The group includes 2 senior researchers, three Ph.D. students and one research grant holder. Until recently this group included two further PhD students, who have in the meantime successfully concluded their thesis. Starting as a group that studied mainly the impacts of invasive freshwater crayfish in amphibian communities, our interests have now a broader scope, but keeping the “herpetological” and “invasion ecology” main themes. Most of our fieldwork is also carried out in aquatic systems, with a main focus on temporary ponds.
Our herpetological background has also enabled some of us to start work on sea turtle ecology and conservation, a “minor” departure from the main group themes!
Currently, our research activity continues to be focused on several aspects of invasion ecology, trying to address several common subjects of this emerging discipline:
- Assessment of impacts of invasive aquatic animals, as well as of the responses from the native communities;
- Assessment of impacts of emergent diseases (most of them also the result of introductions/ expansions of pathogens out of their native ranges);
- Assessment of the interactions between invasives and climate change;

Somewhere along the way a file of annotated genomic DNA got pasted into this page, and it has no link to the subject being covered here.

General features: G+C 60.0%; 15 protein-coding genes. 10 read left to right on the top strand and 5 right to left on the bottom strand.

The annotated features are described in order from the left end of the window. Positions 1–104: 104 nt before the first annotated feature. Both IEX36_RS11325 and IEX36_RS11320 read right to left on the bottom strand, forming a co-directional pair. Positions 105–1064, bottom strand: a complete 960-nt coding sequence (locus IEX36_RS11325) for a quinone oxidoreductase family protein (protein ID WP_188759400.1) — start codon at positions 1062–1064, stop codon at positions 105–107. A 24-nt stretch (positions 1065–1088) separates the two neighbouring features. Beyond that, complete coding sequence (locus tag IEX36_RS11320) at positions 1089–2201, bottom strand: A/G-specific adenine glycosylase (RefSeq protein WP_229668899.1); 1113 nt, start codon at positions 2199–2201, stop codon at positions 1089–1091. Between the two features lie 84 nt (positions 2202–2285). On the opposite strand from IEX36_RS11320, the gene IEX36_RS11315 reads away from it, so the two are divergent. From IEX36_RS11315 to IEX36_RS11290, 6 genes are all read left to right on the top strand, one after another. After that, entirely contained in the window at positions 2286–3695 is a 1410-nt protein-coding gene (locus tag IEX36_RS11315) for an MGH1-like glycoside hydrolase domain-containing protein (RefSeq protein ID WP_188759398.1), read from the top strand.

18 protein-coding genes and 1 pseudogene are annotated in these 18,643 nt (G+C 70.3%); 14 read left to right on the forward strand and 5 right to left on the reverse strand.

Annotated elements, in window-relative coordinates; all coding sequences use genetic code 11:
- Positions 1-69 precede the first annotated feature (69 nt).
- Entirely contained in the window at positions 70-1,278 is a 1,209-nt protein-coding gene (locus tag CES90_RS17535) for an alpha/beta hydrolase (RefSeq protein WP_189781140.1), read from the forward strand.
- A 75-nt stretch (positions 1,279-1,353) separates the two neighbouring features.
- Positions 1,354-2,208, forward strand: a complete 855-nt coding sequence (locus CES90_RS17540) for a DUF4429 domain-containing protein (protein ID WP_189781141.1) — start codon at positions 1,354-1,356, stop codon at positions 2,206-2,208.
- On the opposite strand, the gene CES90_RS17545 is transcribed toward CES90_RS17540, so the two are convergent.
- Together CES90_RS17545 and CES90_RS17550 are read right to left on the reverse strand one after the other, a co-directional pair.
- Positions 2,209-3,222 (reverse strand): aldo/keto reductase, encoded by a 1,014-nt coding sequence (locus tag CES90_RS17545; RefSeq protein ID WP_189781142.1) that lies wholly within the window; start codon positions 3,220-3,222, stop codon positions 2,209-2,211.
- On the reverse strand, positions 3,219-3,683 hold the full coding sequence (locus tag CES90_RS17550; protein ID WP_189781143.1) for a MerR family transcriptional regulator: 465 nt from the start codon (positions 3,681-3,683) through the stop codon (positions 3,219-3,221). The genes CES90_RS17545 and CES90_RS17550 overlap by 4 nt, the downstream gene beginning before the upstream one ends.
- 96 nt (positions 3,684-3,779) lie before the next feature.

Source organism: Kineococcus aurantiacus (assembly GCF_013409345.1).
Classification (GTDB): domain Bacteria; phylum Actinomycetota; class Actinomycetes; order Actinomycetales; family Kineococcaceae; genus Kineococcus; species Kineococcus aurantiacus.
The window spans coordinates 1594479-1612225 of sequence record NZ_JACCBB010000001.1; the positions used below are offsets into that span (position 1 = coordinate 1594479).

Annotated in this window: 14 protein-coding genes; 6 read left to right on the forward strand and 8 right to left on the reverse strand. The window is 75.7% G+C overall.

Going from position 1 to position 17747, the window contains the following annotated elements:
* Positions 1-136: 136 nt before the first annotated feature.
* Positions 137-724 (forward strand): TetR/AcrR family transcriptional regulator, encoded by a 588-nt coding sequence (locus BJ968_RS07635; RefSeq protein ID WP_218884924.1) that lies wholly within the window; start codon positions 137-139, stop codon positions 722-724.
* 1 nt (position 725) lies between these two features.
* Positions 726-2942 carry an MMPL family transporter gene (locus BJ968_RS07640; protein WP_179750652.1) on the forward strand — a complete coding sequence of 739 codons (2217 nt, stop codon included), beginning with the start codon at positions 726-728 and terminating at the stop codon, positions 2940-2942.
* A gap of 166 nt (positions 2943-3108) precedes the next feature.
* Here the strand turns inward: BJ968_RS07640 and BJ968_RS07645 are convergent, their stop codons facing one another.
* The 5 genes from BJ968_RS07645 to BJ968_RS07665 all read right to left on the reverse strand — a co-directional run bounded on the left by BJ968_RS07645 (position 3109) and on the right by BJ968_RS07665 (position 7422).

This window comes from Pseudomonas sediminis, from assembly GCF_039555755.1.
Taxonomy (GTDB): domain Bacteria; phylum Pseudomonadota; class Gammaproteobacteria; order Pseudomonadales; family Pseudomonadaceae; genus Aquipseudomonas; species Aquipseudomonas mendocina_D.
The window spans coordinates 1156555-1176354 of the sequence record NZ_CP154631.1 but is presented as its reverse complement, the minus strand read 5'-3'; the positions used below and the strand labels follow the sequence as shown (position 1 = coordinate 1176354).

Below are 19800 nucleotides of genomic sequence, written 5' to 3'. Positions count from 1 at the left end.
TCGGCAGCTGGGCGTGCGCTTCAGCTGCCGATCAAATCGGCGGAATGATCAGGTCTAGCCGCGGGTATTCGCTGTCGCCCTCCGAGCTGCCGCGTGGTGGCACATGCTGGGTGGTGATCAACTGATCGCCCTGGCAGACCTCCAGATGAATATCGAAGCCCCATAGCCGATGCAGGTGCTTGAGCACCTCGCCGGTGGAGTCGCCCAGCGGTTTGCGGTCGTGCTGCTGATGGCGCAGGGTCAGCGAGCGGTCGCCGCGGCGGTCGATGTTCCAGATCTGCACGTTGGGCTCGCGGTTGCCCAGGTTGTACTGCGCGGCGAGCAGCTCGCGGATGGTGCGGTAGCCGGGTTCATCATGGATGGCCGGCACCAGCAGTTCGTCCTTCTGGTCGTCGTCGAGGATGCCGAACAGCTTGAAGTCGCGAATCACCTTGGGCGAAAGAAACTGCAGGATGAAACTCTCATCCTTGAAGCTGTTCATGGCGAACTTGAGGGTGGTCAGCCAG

- Herpetofauna conservation ecology.
Licata, F., Bergò, P.E., Edmonds, D., Andreone, F. & Rosa, G.M. (2023) Spatial ecology of an arboreal iguana (Oplurus cyclurus) in a treeless landscape.Animals, 13(20), 3198. DOI:10.3390/ani13203198 (IF2022 3,0; Q1 Veterinary Sciences)
Sequeira, V., De Sousa, I.G.M., Neves, A., Vieira, A., Silva, E., Silva, F., Duarte, A.M., Mendes, S., Ganhão, R., Assis, C.A., Rebelo, R., Magalhães, M.F., Gil, M.M. & Gordo, L.S. (2023) Increasing biological knowledge for better management of by-catch species: age, growth, and mortality of piper and red gurnards (Teleostei: Triglidae).Scientia Marina, 87(1), e060. DOI:10.3989/scimar.05308.060 (IF2021 2,170; Q1 Marine & Freshwater Biology)
Raposo, C., Mestre, J., Rebelo, R., Regalla, A., Davies, A., Barbosa, C. & Patrício, A. R. (2023) Spatial distribution of inter-nesting green turtles from the largest Eastern Atlantic rookery and overlap with a marine protected area.Marine Ecology Progress Series, 703, 161-175. DOI:10.3354/meps14225 (IF2021 2,915; Q1 Marine & Freshwater Biology)